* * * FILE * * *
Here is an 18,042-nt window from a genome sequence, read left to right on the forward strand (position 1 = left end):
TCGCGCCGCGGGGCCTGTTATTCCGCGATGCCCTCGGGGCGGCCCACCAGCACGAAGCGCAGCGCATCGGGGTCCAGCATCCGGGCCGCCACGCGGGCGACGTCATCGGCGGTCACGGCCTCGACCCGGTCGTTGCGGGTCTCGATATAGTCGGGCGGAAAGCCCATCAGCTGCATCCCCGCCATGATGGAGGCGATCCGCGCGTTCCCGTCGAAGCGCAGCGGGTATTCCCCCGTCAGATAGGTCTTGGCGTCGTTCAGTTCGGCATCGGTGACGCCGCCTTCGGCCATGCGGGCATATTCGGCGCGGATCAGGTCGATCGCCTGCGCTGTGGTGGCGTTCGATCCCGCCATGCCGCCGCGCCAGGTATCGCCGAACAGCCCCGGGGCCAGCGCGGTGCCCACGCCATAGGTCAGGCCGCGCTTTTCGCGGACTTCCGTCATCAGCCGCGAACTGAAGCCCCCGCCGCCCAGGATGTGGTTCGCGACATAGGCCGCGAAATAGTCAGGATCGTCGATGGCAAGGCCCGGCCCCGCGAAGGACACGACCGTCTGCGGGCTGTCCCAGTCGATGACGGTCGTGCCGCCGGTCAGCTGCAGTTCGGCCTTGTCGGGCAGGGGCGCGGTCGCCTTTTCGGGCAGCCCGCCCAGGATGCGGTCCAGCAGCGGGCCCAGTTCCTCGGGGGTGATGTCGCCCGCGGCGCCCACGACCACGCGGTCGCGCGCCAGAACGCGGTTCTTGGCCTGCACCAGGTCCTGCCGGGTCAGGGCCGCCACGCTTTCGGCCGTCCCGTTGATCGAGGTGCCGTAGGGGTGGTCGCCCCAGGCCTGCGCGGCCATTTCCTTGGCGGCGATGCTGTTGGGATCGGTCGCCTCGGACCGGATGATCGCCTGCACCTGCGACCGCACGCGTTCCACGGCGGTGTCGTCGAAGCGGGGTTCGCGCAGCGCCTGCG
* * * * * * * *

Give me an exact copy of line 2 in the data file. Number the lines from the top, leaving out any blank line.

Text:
TCGCGCCGCGGGGCCTGTTATTCCGCGATGCCCTCGGGGCGGCCCACCAGCACGAAGCGCAGCGCATCGGGGTCCAGCATCCGGGCCGCCACGCGGGCGACGTCATCGGCGGTCACGGCCTCGACCCGGTCGTTGCGGGTCTCGATATAGTCGGGCGGAAAGCCCATCAGCTGCATCCCCGCCATGATGGAGGCGATCCGCGCGTTCCCGTCGAAGCGCAGCGGGTATTCCCCCGTCAGATAGGTCTTGGCGTCGTTCAGTTCGGCATCGGTGACGCCGCCTTCGGCCATGCGGGCATATTCGGCGCGGATCAGGTCGATCGCCTGCGCTGTGGTGGCGTTCGATCCCGCCATGCCGCCGCGCCAGGTATCGCCGAACAGCCCCGGGGCCAGCGCGGTGCCCACGCCATAGGTCAGGCCGCGCTTTTCGCGGACTTCCGTCATCAGCCGCGAACTGAAGCCCCCGCCGCCCAGGATGTGGTTCGCGACATAGGCCGCGAAATAGTCAGGATCGTCGATGGCAAGGCCCGGCCCCGCGAAGGACACGACCGTCTGCGGGCTGTCCCAGTCGATGACGGTCGTGCCGCCGGTCAGCTGCAGTTCGGCCTTGTCGGGCAGGGGCGCGGTCGCCTTTTCGGGCAGCCCGCCCAGGATGCGGTCCAGCAGCGGGCCCAGTTCCTCGGGGGTGATGTCGCCCGCGGCGCCCACGACCACGCGGTCGCGCGCCAGAACGCGGTTCTTGGCCTGCACCAGGTCCTGCCGGGTCAGGGCCGCCACGCTTTCGGCCGTCCCGTTGATCGAGGTGCCGTAGGGGTGGTCGCCCCAGGCCTGCGCGGCCATTTCCTTGGCGGCGATGCTGTTGGGATCGGTCGCCTCGGACCGGATGATCGCCTGCACCTGCGACCGCACGCGTTCCACGGCGGTGTCGTCGAAGCGGGGTTCGCGCAGCGCCTGCG